Bug#487201: MPL in common-licenses and convenience of packaging mozilla extensions
Ximin Luo <email@example.com> writes:
> On 29/08/11 17:48, Russ Allbery wrote:
>> The project decided to say that our packages are intended for use on a
>> Debian system with the essential Debian packages installed and hence
>> not duplicate licenses that are in base-files, which I think is a bit
>> of a hand-wave, but which lets us avoid shipping 20,000 copies of the
>> GPL. The legal requirements are generally quite clear, and the ideal
>> legal position to be in is inclusion of relevant license texts in every
>> package so that the individual object that we distribute is legally
> OK, this is understandable. I suppose we can't get around the fact that
> each source package should have the full text of a license.
And every binary package. They're usually the same case as far as legal
requirements go, and it's definitely possible to download the binary
packages as independent distributions from the source packages.
> However, this doesn't mean that we must include them in debian/copyright
> specifically - is this restriction really necessary for policy? (I know
> this is off-topic for the bug but it's a continuation of the
You don't need to include them in debian/copyright in the source package,
but you normally need to arrange for them to end up in the copyright file
in the binary package, and that's probably the easiest way.
Now, this is not true of all licenses. Some licenses don't require
inclusion of the licensing terms in the binary package; the MPL is one of
them, in fact. But nearly all of them do, so it's a good default to stick
with. I suppose we could have a separate discussion about whether to make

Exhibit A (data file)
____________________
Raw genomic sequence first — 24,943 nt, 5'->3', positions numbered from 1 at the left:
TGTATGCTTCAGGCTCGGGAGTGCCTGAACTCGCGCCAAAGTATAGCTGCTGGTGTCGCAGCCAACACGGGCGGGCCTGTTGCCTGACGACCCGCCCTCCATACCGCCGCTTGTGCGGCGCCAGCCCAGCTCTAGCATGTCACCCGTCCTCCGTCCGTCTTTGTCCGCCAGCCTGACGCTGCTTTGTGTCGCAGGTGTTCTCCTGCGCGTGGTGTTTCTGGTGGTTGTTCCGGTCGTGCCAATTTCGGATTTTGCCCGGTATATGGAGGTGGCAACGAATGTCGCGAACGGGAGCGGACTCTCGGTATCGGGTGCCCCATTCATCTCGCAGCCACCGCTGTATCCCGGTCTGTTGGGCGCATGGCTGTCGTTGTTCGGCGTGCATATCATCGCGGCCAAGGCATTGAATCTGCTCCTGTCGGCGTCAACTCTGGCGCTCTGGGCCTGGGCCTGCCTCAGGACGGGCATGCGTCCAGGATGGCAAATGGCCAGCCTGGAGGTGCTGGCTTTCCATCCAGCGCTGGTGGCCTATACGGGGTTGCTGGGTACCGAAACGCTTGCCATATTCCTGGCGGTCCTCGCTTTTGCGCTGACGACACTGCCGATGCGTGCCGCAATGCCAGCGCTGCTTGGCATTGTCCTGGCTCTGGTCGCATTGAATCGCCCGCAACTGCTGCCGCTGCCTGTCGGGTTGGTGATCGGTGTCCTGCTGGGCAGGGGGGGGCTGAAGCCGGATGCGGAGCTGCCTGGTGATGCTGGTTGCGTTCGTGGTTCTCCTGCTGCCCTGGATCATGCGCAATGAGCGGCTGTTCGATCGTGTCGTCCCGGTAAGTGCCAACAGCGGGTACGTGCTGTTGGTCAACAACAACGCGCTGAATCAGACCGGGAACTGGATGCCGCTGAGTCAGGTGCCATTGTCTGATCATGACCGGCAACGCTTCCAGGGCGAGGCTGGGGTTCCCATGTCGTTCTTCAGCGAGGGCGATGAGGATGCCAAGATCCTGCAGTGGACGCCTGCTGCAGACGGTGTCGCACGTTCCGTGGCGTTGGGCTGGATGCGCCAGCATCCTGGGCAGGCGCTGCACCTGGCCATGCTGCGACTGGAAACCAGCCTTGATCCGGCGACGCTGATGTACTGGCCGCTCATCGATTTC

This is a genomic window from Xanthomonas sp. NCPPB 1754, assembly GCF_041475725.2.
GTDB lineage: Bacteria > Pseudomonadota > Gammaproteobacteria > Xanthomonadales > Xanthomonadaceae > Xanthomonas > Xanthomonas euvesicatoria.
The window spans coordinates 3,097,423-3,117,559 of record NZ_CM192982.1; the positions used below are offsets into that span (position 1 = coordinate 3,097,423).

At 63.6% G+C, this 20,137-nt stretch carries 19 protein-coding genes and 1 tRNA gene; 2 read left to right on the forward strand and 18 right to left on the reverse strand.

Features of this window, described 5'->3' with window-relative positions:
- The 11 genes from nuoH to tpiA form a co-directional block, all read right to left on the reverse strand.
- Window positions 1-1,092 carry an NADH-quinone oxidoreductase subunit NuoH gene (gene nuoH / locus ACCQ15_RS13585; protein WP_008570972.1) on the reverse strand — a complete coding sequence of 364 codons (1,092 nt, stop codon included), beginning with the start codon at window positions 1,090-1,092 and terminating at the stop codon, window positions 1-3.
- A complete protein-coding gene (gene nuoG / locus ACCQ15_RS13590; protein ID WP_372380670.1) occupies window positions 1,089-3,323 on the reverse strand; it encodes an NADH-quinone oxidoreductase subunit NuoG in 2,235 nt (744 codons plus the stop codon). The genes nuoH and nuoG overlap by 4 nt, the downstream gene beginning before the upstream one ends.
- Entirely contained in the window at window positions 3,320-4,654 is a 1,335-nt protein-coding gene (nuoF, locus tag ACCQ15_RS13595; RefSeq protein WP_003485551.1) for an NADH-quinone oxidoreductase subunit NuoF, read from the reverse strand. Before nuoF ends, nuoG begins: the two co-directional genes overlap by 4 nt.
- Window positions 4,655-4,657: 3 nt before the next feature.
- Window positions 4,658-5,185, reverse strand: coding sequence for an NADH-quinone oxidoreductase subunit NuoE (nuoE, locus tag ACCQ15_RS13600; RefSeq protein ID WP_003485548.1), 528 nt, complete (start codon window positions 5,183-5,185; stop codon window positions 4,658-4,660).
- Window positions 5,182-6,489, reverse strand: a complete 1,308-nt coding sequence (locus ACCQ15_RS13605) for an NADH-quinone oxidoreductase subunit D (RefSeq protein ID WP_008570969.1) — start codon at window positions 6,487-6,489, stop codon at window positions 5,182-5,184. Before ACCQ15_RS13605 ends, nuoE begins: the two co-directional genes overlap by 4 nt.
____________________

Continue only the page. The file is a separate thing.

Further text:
special rules for the licenses like the MPL that don't require this.
> It would be less trouble if you could point to license files.
See, for example, the GPL v3:
4. Conveying Verbatim Copies.
You may convey verbatim copies of the Program's source code as you
receive it, in any medium, provided that you [...] give all
recipients a copy of this License along with the Program.
6. Conveying Non-Source Forms.
You may convey a covered work in object code form under the terms of
sections 4 and 5, provided that [...]
So it's up to a legal interpretation of the term "give all recipients a
copy of this License along with the Program." Obviously, including the
license in the package satisfies this trivially without requiring anyone
to think about it or get a legal opinion. Debian has concluded that
shipping a copy of the license in common-licenses and including a pointer
to it in each package is sufficient in this case (although I'm a little
leery of whether Debian really sought legal advice on this point before
including additional licenses in common-licenses).
> It would also support more powerful automation tools. For example, we
> can have a dh script dereference these pointers and install all the
> license texts into the package's /doc/. And maybe have a licenses-helper
> program which could detect dangling pointers, and fill the common ones
> in automatically, to save the maintainer having to find them if they
> weren't included with upstream.
Note that there are some substantial advantages to having all legal
information in a single file, not just in terms of complexity and possible
bugs in not including the right files, but also for ease of extracting
that file and displaying it alongside the package or making it available
independently from the package, which we already do in some cases (for QA
purposes, for instance).
Russ Allbery (firstname.lastname@example.org) <http://www.eyrie.org/~eagle/>